Figure 3.5. Alternative suction systems for an end suction pump: (a) A co-axial cylindrical straight suction line

(b) An inclined cone type suction


3.4 The impeller 35


Figure 3.6. Unstable flow in the suction region of a centrifugal pump under 'part flow' operating conditions (after Grist (1988)), Courtesy of the Institution of Mechanical Engineers.

to the design value, and can result in an increase in the NPSH required as illustrated in Figure 3.8. If a mistake of this sort has occurred and tests indicate possible trouble due to recirculation an inlet 'bulk head' ring in the eye (Figure 3.9) can suppress the flow patterns at the expense of flow loss, so it is only a solution when the margin between NPSHR and NPSHA allows.

In many installations, for example most water supply pump stations, inlet bends must be provided. These give distorted flow patterns across the impeller eye. One design much used is shown in Figure 3.10(a). When the pump is of the double suction design typical suction duct layouts are as shown in Figures 3.10(b) and (c). Figure 3.11 gives an empirical design layout, and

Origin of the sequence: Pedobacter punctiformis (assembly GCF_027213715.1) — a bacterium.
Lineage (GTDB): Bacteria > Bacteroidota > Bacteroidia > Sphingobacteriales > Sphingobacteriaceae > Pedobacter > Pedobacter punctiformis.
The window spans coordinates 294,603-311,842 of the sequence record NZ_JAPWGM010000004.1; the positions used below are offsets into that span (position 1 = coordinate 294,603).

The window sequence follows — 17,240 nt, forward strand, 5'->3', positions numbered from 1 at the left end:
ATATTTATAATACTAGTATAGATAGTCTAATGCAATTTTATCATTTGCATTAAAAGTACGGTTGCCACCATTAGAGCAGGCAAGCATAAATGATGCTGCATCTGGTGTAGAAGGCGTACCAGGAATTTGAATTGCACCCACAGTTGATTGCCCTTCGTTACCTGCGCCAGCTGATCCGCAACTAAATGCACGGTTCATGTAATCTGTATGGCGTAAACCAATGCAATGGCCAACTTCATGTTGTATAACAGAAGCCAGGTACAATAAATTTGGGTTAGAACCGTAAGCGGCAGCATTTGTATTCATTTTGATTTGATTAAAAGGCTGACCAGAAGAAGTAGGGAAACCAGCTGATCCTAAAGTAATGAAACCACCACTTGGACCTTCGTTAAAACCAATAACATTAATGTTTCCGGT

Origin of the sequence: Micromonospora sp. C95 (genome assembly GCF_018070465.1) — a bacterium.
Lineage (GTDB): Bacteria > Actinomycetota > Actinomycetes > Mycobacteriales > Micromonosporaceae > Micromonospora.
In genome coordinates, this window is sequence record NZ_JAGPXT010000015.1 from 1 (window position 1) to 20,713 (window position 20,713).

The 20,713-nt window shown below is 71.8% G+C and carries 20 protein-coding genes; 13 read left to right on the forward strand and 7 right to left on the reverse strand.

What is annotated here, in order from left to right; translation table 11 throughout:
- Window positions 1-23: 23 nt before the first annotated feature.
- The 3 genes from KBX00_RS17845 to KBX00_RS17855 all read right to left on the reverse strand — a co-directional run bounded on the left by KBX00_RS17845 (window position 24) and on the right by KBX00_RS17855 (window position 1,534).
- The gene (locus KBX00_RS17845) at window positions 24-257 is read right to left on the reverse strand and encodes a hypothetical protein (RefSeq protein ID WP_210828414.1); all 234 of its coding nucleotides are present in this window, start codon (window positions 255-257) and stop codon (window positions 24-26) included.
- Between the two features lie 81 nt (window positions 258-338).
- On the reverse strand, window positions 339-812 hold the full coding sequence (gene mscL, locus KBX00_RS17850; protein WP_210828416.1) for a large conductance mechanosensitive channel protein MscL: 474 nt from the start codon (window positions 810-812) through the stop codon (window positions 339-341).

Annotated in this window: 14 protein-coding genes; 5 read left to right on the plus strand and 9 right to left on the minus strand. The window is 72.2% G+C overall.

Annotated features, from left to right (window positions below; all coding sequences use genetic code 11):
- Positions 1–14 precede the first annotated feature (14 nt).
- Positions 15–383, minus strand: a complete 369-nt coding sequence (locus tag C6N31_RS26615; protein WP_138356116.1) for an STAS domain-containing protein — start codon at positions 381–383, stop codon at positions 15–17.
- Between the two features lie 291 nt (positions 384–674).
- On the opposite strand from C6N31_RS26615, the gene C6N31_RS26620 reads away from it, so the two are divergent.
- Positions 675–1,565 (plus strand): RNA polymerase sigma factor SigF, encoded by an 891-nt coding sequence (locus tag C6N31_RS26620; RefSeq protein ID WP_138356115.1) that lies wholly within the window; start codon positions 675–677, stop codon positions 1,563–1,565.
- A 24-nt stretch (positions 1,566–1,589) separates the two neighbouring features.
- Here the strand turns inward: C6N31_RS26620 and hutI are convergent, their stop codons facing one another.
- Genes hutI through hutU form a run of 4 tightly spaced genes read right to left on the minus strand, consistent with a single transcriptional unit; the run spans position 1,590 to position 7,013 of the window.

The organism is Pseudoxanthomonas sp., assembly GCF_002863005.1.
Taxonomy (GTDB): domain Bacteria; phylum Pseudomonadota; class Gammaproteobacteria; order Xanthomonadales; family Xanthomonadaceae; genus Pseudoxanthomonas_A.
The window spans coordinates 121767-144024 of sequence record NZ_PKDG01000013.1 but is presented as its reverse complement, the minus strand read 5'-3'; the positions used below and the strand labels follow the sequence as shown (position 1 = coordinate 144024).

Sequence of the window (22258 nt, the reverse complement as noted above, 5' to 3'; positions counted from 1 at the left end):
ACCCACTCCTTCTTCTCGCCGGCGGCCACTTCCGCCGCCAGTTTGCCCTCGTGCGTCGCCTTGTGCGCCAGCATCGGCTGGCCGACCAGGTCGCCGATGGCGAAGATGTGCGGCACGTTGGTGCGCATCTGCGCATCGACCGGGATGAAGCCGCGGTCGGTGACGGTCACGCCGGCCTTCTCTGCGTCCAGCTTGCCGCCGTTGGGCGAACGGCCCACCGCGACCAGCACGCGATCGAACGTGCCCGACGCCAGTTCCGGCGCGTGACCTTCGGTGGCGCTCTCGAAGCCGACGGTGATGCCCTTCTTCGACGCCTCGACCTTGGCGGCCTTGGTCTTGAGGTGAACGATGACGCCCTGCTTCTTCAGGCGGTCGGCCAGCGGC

Dx = (1.02 to 1.05) A) d= (1.05 to 1.10)Dh and Ds = (1.07 to 1.11) (D\-(3.1) (3.2) (3.3) 3.4 The impeller 3.4.1 General comments

The ideal relation between energy rise and impeller geometry is discussed in Section 1.4, and Equation (1.6) quotes the zero inlet whirl relation



Figure 3.7. Transient flow patterns in the suction region of a pump at low flow rates (after Grist (1988)), Courtesy of the Institution of Mechanical Engineers.



Figure 3.8. The effect of oversizing the suction on the NPSH

(HSR) and stability of two pumps. Pump A is the conventional

suction size, and Pump B is the machine with an oversized suction

Figure 3.9. The use of an orifice plate to correct an oversized suction region.